Also, I love to cook and plan meals. I’ve been on a bread-baking bender lately. I borrowed a stand mixer from my mother-in-law and have been working it to death making white bread, wheat bread, and my favorite, French bread (so easy!) I’m going to need to return that mixer soon, so this week I’m going to make about 10 loaves of each of my favorites and freeze them. Still working on perfecting the rising of the wheat bread, but the recipe in The Joy of Cooking for “All Whole Grain Bread Cockaigne” made with molasses, is the best!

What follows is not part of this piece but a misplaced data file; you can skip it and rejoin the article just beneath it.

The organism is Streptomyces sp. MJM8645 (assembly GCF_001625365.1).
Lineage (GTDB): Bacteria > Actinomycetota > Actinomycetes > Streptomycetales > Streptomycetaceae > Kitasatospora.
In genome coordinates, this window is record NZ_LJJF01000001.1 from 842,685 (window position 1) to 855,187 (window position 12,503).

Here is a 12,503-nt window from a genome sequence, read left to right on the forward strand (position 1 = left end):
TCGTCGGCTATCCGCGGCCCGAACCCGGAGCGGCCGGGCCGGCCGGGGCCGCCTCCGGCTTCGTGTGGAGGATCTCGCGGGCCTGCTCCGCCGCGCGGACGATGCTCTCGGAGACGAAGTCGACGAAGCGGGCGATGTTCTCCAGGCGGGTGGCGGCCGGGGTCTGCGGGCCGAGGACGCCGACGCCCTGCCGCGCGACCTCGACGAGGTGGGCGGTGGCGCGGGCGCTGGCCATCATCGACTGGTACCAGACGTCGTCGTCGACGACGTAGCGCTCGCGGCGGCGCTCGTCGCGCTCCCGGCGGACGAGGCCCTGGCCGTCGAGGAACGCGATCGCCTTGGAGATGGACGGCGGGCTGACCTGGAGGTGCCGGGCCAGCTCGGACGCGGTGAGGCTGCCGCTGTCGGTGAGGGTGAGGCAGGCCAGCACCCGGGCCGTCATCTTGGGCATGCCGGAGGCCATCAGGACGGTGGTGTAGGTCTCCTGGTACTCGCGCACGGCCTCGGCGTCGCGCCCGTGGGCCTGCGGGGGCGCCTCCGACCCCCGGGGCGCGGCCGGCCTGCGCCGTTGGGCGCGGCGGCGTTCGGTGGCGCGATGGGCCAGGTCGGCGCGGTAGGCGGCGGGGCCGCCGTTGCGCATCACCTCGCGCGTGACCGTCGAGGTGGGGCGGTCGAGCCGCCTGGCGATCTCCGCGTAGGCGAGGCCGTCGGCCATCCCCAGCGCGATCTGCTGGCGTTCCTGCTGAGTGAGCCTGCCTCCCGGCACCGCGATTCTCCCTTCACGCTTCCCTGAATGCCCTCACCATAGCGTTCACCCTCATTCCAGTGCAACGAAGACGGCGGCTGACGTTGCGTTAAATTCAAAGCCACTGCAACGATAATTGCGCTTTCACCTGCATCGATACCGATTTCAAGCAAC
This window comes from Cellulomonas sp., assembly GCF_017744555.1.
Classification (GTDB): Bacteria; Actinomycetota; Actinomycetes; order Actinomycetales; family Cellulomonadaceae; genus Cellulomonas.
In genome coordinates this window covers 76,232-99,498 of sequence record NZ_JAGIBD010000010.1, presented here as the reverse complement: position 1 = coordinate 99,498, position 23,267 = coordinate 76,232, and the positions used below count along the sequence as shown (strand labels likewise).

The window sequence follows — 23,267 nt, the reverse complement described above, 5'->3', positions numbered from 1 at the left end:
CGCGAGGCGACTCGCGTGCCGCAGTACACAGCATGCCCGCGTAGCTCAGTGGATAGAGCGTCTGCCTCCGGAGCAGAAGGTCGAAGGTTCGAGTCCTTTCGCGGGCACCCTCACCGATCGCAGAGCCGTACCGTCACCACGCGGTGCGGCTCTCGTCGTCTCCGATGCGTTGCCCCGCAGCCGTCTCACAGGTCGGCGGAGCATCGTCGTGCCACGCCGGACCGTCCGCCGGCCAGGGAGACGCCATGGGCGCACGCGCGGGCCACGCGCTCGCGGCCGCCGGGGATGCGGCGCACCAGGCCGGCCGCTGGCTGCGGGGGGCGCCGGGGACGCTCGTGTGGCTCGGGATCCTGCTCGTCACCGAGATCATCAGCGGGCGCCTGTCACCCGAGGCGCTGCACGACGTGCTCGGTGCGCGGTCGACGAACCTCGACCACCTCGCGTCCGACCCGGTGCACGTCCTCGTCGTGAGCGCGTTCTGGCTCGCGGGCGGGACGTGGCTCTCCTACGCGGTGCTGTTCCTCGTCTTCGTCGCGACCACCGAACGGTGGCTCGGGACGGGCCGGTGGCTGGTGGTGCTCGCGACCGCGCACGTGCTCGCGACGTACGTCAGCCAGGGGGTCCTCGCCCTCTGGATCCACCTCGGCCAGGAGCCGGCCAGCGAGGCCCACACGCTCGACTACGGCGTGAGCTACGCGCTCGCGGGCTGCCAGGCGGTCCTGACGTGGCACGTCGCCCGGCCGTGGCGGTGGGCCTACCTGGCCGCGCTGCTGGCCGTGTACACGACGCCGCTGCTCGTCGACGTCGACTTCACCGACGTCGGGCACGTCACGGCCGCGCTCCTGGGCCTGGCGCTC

Lastly, babies make you creative! I’ve found myself wanting to brush up on my very-amateur sewing skills, to make them toys and clothes. I’ve knitted tiny scarves for the girls and their friends. Best of all: I’m planning a “messy day” soon, in which I make some slime, and some homemade play dough, and we’re going to invite all the babies over to make a killer mess of the yard.

I’m looking forward to the messy day so much, because of course the girls want to experiment with their food and drinks constantly, which is normal, but naturally I’m not (often) allowing them to throw and mix and stir their edibles with their hands. They deserve their messy day. What else can I add? Ooh! Washable paints? Anyone know a recipe?